Youth and Adult Paid Training Programs
By Dianne Anderson
Some of the goals that grew out of the police killing of George Floyd are bringing millions in funding to support housing and health, along with a recent budget infusion set to get Long Beach ready for careers.
It’s time to get it while the getting is good.
Eli Romero, Pacific Gateway Special Projects Officer, said with an increase in public and philanthropic support, Pacific Gateway received $6.3 million funding from the Governor’s Office that will be used by the department to implement Long Beach Youth Climate Corps to get youth in front of efforts to address local climate change.
“The project’s design follows priorities outlined in the City’s Climate Action and Adaption Plan, as well as the Strategic Plan for Youth and Emerging Adults. Over the next two years, the Long Beach Youth Climate Corps will serve 380 between the ages of 16 to 30 years old,” said Romero in an email.
The CaliforniansForAll Youth Workforce Development program funding is offering up to 450 hours paid work experience and training around climate action and food insecurity. Youth will help build public awareness, and work with local public agencies and nonprofits and schools, earning from $16-27 an hour.
Among the qualifications for hire, applicants must be low income, either unemployed or have difficulty finding employment, had been justice-involved, or transitioning from foster care.
“Pacific Gateway will also coordinate supportive wraparound services and allocate specific funding to provide services such as transportation assistance, clothing vouchers, rental assistance, and utility payment assistance to ensure participants have the flexibility and a foundation of support to successfully participate in the program,” according to an April city memorandum.
The city has also received a $1.6 million grant from the Conrad N. Hilton, along with their typical $3 million federal allocation, and roughly $700,000 from the Long Beach Recovery Act dollars.
Romero said that through the coming year, Pacific Gateway’s youth programs will place nearly 700 youth into paid work experience opportunities, and also connect opportunities to vulnerable populations, including underserved communities, to training in partnership with Long Beach City College, Centro CHA, and United Cambodian Community.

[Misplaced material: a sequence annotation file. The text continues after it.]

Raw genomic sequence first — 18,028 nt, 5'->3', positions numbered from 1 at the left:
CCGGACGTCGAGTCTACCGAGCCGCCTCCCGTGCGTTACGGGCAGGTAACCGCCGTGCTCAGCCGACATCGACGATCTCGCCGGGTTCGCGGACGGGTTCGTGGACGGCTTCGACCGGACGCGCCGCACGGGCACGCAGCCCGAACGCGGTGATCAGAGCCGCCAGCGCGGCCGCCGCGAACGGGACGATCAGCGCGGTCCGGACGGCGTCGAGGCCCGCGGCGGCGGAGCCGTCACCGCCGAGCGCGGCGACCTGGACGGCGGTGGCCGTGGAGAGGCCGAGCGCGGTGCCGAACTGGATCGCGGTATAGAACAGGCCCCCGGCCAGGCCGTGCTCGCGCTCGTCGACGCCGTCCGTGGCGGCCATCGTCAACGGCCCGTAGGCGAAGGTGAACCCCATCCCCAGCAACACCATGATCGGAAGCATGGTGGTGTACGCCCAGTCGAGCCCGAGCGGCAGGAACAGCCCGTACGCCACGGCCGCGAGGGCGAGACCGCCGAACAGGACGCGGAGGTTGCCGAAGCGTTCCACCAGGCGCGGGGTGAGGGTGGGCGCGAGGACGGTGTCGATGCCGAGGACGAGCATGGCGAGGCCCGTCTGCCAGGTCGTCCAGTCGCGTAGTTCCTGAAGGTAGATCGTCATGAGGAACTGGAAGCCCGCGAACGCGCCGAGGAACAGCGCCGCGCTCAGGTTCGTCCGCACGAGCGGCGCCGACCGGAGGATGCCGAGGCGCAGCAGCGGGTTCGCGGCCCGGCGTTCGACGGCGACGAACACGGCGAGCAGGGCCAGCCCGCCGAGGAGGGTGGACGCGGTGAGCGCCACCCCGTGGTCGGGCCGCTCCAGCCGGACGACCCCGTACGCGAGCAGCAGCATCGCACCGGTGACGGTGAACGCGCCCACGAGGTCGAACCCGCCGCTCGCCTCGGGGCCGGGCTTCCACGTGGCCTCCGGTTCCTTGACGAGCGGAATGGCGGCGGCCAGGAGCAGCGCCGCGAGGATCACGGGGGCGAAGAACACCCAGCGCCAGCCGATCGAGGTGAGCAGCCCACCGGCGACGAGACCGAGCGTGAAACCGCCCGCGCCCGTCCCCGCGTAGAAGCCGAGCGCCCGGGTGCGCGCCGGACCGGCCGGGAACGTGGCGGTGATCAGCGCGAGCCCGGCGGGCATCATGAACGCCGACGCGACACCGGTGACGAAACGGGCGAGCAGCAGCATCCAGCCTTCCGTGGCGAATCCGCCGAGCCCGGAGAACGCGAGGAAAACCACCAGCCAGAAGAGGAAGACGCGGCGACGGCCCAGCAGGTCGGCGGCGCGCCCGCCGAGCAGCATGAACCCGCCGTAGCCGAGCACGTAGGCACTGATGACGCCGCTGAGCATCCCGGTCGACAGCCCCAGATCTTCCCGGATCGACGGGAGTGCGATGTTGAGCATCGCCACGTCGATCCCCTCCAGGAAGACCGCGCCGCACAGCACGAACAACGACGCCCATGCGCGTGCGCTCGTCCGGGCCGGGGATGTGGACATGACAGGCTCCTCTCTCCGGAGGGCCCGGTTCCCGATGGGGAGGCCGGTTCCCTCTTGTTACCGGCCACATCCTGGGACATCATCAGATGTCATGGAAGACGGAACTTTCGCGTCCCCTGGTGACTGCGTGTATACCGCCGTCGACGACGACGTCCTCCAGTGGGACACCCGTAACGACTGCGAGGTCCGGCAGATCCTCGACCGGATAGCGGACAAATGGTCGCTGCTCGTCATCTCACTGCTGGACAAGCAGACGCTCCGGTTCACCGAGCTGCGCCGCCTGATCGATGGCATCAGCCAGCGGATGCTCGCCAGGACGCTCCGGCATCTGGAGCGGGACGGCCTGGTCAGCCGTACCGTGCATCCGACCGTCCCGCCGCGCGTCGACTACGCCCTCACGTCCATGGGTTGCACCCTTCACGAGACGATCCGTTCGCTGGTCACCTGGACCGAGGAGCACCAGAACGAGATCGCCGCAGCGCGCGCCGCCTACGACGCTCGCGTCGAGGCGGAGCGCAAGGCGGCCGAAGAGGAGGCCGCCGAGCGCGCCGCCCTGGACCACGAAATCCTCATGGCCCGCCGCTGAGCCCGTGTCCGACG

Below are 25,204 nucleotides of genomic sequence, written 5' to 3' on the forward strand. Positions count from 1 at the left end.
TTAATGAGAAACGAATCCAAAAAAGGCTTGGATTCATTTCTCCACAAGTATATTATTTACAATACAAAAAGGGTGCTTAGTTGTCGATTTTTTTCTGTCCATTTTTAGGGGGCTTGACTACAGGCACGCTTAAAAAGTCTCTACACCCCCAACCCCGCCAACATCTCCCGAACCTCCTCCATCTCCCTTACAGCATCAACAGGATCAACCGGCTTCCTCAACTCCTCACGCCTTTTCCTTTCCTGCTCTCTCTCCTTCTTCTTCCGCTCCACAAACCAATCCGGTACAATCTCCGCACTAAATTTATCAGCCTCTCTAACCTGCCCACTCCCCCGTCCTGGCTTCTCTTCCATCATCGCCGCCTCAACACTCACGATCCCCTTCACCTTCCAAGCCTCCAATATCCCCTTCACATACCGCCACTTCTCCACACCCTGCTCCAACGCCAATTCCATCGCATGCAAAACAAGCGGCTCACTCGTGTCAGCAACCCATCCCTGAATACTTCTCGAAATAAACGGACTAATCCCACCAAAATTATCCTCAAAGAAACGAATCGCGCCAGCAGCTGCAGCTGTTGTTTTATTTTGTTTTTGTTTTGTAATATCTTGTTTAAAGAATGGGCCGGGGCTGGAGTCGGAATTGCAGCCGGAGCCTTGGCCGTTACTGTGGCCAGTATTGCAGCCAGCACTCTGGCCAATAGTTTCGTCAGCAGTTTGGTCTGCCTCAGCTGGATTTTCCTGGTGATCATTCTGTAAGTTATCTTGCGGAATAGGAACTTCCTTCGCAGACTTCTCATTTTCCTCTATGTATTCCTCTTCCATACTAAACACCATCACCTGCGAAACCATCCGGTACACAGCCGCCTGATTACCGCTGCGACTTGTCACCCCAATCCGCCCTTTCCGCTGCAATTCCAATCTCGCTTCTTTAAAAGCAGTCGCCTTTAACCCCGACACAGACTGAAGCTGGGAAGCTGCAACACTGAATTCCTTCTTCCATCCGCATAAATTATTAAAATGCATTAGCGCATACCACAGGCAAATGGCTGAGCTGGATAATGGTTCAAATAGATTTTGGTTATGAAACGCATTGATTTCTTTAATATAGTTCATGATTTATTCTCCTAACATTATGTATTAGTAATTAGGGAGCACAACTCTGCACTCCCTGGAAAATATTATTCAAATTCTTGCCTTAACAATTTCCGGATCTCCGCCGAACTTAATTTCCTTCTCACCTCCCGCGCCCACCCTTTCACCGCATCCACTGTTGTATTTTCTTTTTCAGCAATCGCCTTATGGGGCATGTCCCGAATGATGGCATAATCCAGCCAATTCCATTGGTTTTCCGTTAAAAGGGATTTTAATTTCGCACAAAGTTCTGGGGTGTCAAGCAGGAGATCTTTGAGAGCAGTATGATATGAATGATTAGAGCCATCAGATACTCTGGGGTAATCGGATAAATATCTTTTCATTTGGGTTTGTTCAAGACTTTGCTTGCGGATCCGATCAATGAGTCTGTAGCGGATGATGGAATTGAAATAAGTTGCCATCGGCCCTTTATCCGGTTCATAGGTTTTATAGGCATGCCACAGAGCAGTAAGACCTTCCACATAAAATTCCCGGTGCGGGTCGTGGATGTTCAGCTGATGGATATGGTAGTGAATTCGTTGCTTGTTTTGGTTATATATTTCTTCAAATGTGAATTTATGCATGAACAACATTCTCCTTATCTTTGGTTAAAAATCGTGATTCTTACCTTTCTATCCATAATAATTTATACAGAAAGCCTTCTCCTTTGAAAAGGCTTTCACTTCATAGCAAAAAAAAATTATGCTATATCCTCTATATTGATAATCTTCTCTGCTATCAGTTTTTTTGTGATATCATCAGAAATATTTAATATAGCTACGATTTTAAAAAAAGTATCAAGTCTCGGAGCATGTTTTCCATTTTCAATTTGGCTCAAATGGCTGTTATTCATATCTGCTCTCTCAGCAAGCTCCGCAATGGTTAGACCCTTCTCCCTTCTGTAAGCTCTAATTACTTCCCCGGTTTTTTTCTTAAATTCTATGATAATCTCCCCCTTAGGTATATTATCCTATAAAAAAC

“We are committed as a workforce agency to reaching goals outlined in our community-informed Racial Reconciliation Initiative that calls on strengthening funding, access, and programs that increase economic participation, and inclusive workforce settings,” he said.
Their top priority remains using their continued funding source through the Workforce Innovation Opportunity Act (WIOA), which connects youth to a wide range of occupational skills training and work experience.
That program assists with industry-recognized certification opportunities in the region’s top industry sectors including Trade, Transportation, Logistics, Healthcare, and Advanced Manufacturing.
“There are some opportunities that could start immediately,” he added.
Typically, Blacks represent double the unemployment impact than white nationwide. According to recent indicators by the Economic Policy Institute, in California, unemployment for Whites is at 4.5%, Blacks at 7.9% and Hispanic at 5.9%
Connecting Long Beach’s Black / African American community to Long Beach’s thriving industry sectors and economic growth is a high priority, he said, with goals outlined in their soon-to-be updated Blueprint for Economic Development.
His department also works with city agencies, including Long Beach Health and Human Services department and the Los Angeles County Development Authority to bring entrepreneurship training and small business loan programs.
He said their partners also include nonprofit Success in Challenges, and collaborating with local nonprofit leader Darick Simpson from the Miller Foundation, as well as Yardenna Aaron from the Earthlodge Center for Transformation, to design strategic approaches and include direct input from Long Beach residents.
Launched last week, the city also kicked off a three-day workshop through its Space Beach K-12 teacher externship program at multiple employer sites in Long Beach, including special visits to Boeing, Relativity Space, Rocket Lab, SpinLaunch and Virgin Orbit.
That effort intends to open up more collaborations between Pacific Gateway and Long Beach aerospace employers, and 16 LBUSD teachers to raise awareness of aerospace industry trends. Participating teachers also received extended exposure to aerospace manufacturing, rocket launch trends, work environments and types of careers that their students may want to pursue in aerospace.
Through the $1.6 million Conrad N. Hilton grant, more opportunities in aerospace will be created for youth that have been disconnected from school and work.
“The aerospace sector is a huge part of our city and our local economy,” said Mayor Robert Garcia. “It’s great to see this program continue expanding opportunities for our students and educators to partner with these fantastic Long Beach companies.”
To learn more and apply for paid training with the Long Beach Youth Climate Corps, complete the form here: https://bit.ly/3KsLvjX
For a Pacific Gateway career specialist, see www.pacific-gateway.org, or call 562-570-4700.